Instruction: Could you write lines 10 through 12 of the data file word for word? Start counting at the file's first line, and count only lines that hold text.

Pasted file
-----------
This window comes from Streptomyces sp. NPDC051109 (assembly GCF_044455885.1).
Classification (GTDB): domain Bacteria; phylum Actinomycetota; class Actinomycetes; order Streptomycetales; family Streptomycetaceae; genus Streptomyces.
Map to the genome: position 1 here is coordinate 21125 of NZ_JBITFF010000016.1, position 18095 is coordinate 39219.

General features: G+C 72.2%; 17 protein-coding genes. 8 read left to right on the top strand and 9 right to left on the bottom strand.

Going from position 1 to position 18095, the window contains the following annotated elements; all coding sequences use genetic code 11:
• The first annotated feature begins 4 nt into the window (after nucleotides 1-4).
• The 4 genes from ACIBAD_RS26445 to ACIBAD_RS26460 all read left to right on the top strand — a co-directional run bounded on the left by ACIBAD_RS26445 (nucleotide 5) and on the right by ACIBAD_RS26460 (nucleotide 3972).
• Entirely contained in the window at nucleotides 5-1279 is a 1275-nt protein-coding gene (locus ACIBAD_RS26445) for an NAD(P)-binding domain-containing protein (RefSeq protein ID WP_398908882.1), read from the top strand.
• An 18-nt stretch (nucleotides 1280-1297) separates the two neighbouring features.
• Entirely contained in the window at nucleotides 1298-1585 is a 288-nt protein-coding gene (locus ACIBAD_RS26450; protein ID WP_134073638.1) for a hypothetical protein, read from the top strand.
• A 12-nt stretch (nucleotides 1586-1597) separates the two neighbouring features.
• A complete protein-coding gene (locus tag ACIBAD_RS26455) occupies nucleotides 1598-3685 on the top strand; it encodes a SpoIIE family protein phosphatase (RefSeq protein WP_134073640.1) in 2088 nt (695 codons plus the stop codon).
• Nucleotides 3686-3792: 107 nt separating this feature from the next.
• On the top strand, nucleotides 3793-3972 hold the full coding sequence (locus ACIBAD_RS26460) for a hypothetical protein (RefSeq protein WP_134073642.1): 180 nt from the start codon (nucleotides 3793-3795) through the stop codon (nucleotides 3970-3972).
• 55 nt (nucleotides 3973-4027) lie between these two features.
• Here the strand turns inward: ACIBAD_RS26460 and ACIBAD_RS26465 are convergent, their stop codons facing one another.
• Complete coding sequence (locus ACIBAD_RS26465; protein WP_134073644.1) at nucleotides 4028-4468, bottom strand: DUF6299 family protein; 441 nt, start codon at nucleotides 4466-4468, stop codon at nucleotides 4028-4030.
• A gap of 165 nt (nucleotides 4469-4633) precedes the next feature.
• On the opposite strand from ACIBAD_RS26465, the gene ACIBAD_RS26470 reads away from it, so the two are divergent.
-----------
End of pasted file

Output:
• Entirely contained in the window at nucleotides 1298-1585 is a 288-nt protein-coding gene (locus ACIBAD_RS26450; protein ID WP_134073638.1) for a hypothetical protein, read from the top strand.
• A 12-nt stretch (nucleotides 1586-1597) separates the two neighbouring features.
• A complete protein-coding gene (locus tag ACIBAD_RS26455) occupies nucleotides 1598-3685 on the top strand; it encodes a SpoIIE family protein phosphatase (RefSeq protein WP_134073640.1) in 2088 nt (695 codons plus the stop codon).